Retirement planning is the preparation one does for life after they stop working. It involves utilizing sources of income and budgeting to help maximize the amount you are able to save, managing risks and assets and other forms of financial planning.
Ideally, it begins as soon as one begins working and continues until they retire. However, not everyone starts planning early in life, and you can begin at any age. Understanding what retirement planning is, who it is for and what professional assistance may be necessary can help you decide if it is right for you.
Aspects Of Retirement Planning
The goal is to help maximize income potential and total worth and reduce unnecessary costs to allow for more retirement savings. However, planning is about more than how much you bring in and your expenses. Other common aspects that are included in retirement planning are:
- Individual Retirement Account (IRA)
- 401(k) plan
- Stocks and investments
- Property ownership
- Estate planning
- Tax planning
Every retirement plan looks different. Each individual should evaluate their own financial situation to determine the most important aspects to include in their plan.
Plan For The Future
Retirement planning in simplest terms is planning for the future, specifically life after work ends and there is no more base income. Successful retirement planning should include understanding exactly what your current income and revenue streams are and what your expenses are.
For many, income includes more than the salary from their employer, and it may include stock, real estate properties, and other types of investments that produce income (or potential loss). It may also include a way to maximize wealth and project future wealth through calculations of interest over time and other more predictable financial factors.
Planning for the future should also include expenses and debt. This may include mortgage payments, student debt, credit card debt and healthcare expenses. Creating a plan to pay off all expenses and debt on time can help prepare for a secure and comfortable retirement financially.
Setting Goals Along The Way
Another key component of planning for retirement is setting realistic and attainable goals along the way. As discussed, retirement planning should ideally begin while in your 20s or 30s, although it is never too late to begin.
The first goal to establish with retirement planning is how much you need to save, a goal that is far too often neglected or misunderstood. You may have heard that you need $1 million to retire, but applying a generic number to how much you will need is rarely a successful strategy. Instead, we recommend calculating how much you need by using the 80 percent rule.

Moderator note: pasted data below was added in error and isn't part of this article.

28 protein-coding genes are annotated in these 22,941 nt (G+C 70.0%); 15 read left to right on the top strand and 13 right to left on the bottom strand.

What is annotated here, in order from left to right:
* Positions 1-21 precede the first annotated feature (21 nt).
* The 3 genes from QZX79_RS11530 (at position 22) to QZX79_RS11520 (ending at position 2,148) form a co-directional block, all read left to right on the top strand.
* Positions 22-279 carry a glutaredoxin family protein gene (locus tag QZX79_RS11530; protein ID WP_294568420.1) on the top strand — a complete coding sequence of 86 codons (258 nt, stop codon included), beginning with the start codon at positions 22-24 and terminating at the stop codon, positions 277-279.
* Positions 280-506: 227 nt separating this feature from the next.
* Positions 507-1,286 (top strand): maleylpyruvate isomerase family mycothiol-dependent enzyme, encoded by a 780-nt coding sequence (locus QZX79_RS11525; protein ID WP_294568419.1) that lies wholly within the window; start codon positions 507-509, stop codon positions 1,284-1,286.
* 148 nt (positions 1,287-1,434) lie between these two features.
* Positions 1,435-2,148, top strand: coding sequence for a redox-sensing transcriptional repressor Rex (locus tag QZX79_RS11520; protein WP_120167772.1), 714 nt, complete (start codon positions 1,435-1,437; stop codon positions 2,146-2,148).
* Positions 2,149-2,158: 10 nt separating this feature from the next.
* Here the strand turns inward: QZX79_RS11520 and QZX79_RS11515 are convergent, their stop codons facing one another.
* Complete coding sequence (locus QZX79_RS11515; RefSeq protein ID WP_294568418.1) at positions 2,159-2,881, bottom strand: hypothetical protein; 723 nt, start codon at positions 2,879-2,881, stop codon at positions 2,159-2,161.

As discussed, retirement planning should begin early in life and last until retirement. Of course, the ability to contribute to a retirement plan will increase over time as you progress in your career and earn more income. Also, your desires may change over time as well, which may alter your planning strategy as well.
A change in the planning strategy is common and to be expected. Subsequently, planning can be broken down into three different stages — the early, middle and late stages of one’s professional career. Every person should have a unique strategy that matches their needs, but common goals for each stage include:
- Early stage – Early stage retirement planning is for people under the age of 35. Most are not able to save as much as they would like early in their professional career, but putting some money towards retirement each month can ensure you take advantage of compound interest, which could potentially make you three times as much than if you were to invest in the middle stages.
- Middle stage – Middle stage retirement planning is for people between the ages of 36 and 50. During this stage, you may be able to set aside more money each month, along with finding additional revenue streams aside from your base salary (stocks, investment properties, etc.).
- Late stage – Late stage retirement planning is for people over the age of 50 until retirement. During this stage, the focus may become more about lifestyle choices you want to make after retirement than it is increasing the amount you are able to save each month.
The earlier you start planning the easier it is to save money. A wealth management advisor can help with each step of retirement planning to help maximize savings and reduce risk of savings loss through unexpected payments, taxes and more.
Work With The Retirement Planning Professionals
Here at Campbell Wealth Management, we pride ourselves in helping clients prepare for retirement. If you would like to learn more about retirement planning, request a consultation with our experienced team today. We will be glad to answer your questions and get you started in your retirement planning journey.